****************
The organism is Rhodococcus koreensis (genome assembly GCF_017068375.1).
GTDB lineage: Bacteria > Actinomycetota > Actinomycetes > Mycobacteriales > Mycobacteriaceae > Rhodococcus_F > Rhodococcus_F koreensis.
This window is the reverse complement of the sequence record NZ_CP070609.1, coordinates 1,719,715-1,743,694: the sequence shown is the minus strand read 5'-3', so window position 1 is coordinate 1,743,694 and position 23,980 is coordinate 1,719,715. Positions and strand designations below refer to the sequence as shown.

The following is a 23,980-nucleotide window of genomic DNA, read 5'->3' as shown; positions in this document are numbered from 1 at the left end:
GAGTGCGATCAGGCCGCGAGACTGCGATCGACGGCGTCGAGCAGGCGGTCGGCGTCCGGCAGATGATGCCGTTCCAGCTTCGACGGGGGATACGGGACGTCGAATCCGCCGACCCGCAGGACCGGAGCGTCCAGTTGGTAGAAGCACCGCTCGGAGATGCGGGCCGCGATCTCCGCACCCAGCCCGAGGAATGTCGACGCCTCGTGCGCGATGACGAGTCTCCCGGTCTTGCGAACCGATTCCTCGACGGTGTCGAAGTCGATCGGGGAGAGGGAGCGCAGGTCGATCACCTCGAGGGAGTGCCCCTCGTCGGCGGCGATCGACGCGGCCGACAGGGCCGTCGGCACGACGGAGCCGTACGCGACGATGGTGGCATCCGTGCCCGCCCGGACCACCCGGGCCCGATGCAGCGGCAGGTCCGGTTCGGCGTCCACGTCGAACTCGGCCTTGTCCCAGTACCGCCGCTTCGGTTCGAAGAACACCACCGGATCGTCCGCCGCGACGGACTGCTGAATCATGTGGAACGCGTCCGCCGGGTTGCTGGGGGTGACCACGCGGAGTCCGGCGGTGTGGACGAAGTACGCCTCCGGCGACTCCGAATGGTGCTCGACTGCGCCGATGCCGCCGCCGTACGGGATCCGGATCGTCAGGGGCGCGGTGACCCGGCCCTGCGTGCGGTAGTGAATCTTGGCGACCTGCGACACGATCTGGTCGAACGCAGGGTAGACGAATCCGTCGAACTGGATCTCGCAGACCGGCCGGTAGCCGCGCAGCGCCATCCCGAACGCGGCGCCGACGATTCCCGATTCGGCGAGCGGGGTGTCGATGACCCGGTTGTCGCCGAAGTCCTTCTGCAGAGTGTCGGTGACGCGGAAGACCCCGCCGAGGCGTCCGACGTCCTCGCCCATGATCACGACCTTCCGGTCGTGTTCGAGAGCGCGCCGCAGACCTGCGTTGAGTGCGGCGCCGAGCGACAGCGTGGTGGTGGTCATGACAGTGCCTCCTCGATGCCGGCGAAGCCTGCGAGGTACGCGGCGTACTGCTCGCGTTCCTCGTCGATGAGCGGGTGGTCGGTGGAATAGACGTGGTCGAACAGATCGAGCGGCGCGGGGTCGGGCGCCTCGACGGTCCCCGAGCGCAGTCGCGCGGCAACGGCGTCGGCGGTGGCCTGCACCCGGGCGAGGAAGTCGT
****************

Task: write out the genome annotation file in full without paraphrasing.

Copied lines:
The organism is Rhodococcus koreensis (genome assembly GCF_017068375.1).
GTDB lineage: Bacteria > Actinomycetota > Actinomycetes > Mycobacteriales > Mycobacteriaceae > Rhodococcus_F > Rhodococcus_F koreensis.
This window is the reverse complement of the sequence record NZ_CP070609.1, coordinates 1,719,715-1,743,694: the sequence shown is the minus strand read 5'-3', so window position 1 is coordinate 1,743,694 and position 23,980 is coordinate 1,719,715. Positions and strand designations below refer to the sequence as shown.

The following is a 23,980-nucleotide window of genomic DNA, read 5'->3' as shown; positions in this document are numbered from 1 at the left end:
GAGTGCGATCAGGCCGCGAGACTGCGATCGACGGCGTCGAGCAGGCGGTCGGCGTCCGGCAGATGATGCCGTTCCAGCTTCGACGGGGGATACGGGACGTCGAATCCGCCGACCCGCAGGACCGGAGCGTCCAGTTGGTAGAAGCACCGCTCGGAGATGCGGGCCGCGATCTCCGCACCCAGCCCGAGGAATGTCGACGCCTCGTGCGCGATGACGAGTCTCCCGGTCTTGCGAACCGATTCCTCGACGGTGTCGAAGTCGATCGGGGAGAGGGAGCGCAGGTCGATCACCTCGAGGGAGTGCCCCTCGTCGGCGGCGATCGACGCGGCCGACAGGGCCGTCGGCACGACGGAGCCGTACGCGACGATGGTGGCATCCGTGCCCGCCCGGACCACCCGGGCCCGATGCAGCGGCAGGTCCGGTTCGGCGTCCACGTCGAACTCGGCCTTGTCCCAGTACCGCCGCTTCGGTTCGAAGAACACCACCGGATCGTCCGCCGCGACGGACTGCTGAATCATGTGGAACGCGTCCGCCGGGTTGCTGGGGGTGACCACGCGGAGTCCGGCGGTGTGGACGAAGTACGCCTCCGGCGACTCCGAATGGTGCTCGACTGCGCCGATGCCGCCGCCGTACGGGATCCGGATCGTCAGGGGCGCGGTGACCCGGCCCTGCGTGCGGTAGTGAATCTTGGCGACCTGCGACACGATCTGGTCGAACGCAGGGTAGACGAATCCGTCGAACTGGATCTCGCAGACCGGCCGGTAGCCGCGCAGCGCCATCCCGAACGCGGCGCCGACGATTCCCGATTCGGCGAGCGGGGTGTCGATGACCCGGTTGTCGCCGAAGTCCTTCTGCAGAGTGTCGGTGACGCGGAAGACCCCGCCGAGGCGTCCGACGTCCTCGCCCATGATCACGACCTTCCGGTCGTGTTCGAGAGCGCGCCGCAGACCTGCGTTGAGTGCGGCGCCGAGCGACAGCGTGGTGGTGGTCATGACAGTGCCTCCTCGATGCCGGCGAAGCCTGCGAGGTACGCGGCGTACTGCTCGCGTTCCTCGTCGATGAGCGGGTGGTCGGTGGAATAGACGTGGTCGAACAGATCGAGCGGCGCGGGGTCGGGCGCCTCGACGGTCCCCGAGCGCAGTCGCGCGGCAACGGCGTCGGCGGTGGCCTGCACCCGGGCGAGGAAGTCGT